Casting a Wider Net for Disability Inclusion in Sierra Leone

by Lauren Blair

Disability Inclusion in Sierra Leone

For the past five years, Enable the Children (ETC), a program under World Hope International (WHI), has been utilizing Kupenda’s disability trainings among community leaders in Sierra Leone. These trainings are crucial in many low-income communities where disabilities are believed to be caused by witchcraft or a curse. In these environments, the difference between someone with a disability being abandoned, abused, or even killed verses experiencing love and inclusion in their community often comes down to education.

One of the hallmarks of Kupenda’s disability advocacy approach is its ability to train community leaders on the medical causes of disability, effective interventions, and where to refer families for support. Once these leaders are equipped as disability advocates, they are empowered to meet the needs of families impacted by disabilities in their communities. As Kupenda shares these strategies and materials with other NGOs and community groups such as ETC, more people are able to replicate its success.

Laying the Foundation

Kupenda initially partnered with WHI, the International Theological Education Network, and EduNations in Sierra Leone in 2018 to conduct a disability needs assessment and co-facilitate a Disability Advocacy Workshop for pastors and teachers. Within several months of this training, participants were already training other pastor colleagues, giving talks to community members, registering people with disabilities for government services, referring parents to support groups, and providing for other needs of families impacted by disabilities, such as food, clothing, transportation, and counseling. One pastor even influenced a local doctor to cease his practice of killing infants with disabilities.

Building Upon Its Success

Since then, ETC has continued to cultivate awareness about disability issues among community leaders. Over the past year, they trained 111 community leaders using Kupenda’s Disability Advocacy Workshop materials. According to Rob Brugler, Deputy Program Director for ETC,

“Myths and deep-rooted cultural beliefs on disability exist throughout the country, especially in rural areas. The pastors engaged in very lively discussions.”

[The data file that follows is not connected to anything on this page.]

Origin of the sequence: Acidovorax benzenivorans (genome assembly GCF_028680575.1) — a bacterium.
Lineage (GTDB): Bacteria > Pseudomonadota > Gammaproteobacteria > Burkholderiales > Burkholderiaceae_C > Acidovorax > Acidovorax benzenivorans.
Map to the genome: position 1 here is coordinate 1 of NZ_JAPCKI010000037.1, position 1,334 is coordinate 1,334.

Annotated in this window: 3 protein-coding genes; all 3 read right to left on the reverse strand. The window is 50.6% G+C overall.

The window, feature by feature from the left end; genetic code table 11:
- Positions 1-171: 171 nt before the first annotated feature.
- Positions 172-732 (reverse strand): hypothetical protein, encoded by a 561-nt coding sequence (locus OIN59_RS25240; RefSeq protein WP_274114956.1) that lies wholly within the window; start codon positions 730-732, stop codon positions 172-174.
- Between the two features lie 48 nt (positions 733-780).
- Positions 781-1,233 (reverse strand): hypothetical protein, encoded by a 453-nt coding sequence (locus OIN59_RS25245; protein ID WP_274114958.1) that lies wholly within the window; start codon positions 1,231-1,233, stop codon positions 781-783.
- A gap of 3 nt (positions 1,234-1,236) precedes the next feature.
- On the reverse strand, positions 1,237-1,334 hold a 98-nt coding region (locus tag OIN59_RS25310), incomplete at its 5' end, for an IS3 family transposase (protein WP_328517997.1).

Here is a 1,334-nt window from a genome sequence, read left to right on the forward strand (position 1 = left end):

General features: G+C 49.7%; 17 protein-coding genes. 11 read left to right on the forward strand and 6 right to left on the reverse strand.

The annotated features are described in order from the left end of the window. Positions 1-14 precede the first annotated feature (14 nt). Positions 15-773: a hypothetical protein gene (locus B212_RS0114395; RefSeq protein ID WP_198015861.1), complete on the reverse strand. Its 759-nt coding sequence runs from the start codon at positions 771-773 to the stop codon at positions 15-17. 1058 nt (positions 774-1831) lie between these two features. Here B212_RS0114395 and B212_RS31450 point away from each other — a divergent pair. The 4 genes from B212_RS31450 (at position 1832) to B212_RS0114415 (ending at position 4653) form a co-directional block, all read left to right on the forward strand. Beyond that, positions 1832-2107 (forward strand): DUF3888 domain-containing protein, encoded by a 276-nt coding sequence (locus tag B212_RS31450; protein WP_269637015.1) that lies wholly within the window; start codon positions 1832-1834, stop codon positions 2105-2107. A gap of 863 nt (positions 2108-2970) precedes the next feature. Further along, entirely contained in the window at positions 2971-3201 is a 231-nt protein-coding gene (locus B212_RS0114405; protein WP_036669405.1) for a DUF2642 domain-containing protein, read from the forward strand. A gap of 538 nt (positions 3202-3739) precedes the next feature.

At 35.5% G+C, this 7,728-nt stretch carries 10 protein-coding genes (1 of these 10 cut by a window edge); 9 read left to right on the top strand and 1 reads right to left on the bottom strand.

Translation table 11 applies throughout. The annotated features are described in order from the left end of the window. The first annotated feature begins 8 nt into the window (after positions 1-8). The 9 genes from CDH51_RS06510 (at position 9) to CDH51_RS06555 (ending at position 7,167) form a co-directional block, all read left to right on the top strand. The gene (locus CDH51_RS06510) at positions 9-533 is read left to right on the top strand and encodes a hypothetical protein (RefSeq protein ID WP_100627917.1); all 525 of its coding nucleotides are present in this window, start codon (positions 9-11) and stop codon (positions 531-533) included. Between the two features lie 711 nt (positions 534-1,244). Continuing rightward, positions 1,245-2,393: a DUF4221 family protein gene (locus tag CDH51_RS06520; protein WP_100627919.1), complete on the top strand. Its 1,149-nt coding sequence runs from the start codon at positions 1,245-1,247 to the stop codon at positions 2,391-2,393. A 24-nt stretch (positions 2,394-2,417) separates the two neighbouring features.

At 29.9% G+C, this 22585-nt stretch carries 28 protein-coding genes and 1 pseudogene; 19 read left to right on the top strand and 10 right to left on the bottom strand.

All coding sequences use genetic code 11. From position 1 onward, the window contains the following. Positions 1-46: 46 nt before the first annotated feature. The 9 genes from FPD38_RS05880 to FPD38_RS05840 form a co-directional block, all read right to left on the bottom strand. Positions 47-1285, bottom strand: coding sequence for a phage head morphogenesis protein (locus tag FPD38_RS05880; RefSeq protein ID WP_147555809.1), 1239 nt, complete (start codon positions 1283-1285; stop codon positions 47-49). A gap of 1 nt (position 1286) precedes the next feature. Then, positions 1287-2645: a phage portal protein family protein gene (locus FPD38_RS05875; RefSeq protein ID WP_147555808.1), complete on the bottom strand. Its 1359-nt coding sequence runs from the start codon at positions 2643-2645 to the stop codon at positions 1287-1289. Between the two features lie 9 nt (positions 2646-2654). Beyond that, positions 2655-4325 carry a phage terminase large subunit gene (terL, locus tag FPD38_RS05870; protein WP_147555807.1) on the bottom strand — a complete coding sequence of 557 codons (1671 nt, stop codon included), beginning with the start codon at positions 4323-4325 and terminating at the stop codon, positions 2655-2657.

Reaching New Populations

This past May, ETC held two Disability Advocacy Workshops using Kupenda’s model: one for 24 pastors in Kabala, a northern province in Sierra Leone, and another workshop for a new audience: 24 traditional healers in Freetown. Brugler said,

 “Traditional healers have a strong voice in the communities of Sierra Leone, especially when it comes to disability issues. They are most times the first point of contact when a child is born with a disability because of the deeply held cultural and societal beliefs that children living with disabilities are cursed or products of witchcraft. … [After our workshop] many of the traditional healers demonstrated great eagerness to support families and be an advocate with this new understanding.”

A Legacy of Growth

Moving forward, ETC plans to follow up with participants to track their disability advocacy activities and assist them in creating more inclusive environments.

Brugler said,

“[The participants] are looking forward to more trainings in the area to help reinforce God’s love for these children and their families.”

As Kupenda’s programs continue to expand their reach throughout the world, we are excited to hear more stories like those from ETC that are changing the very definition of what it means to value human life, no matter one’s level of ability.


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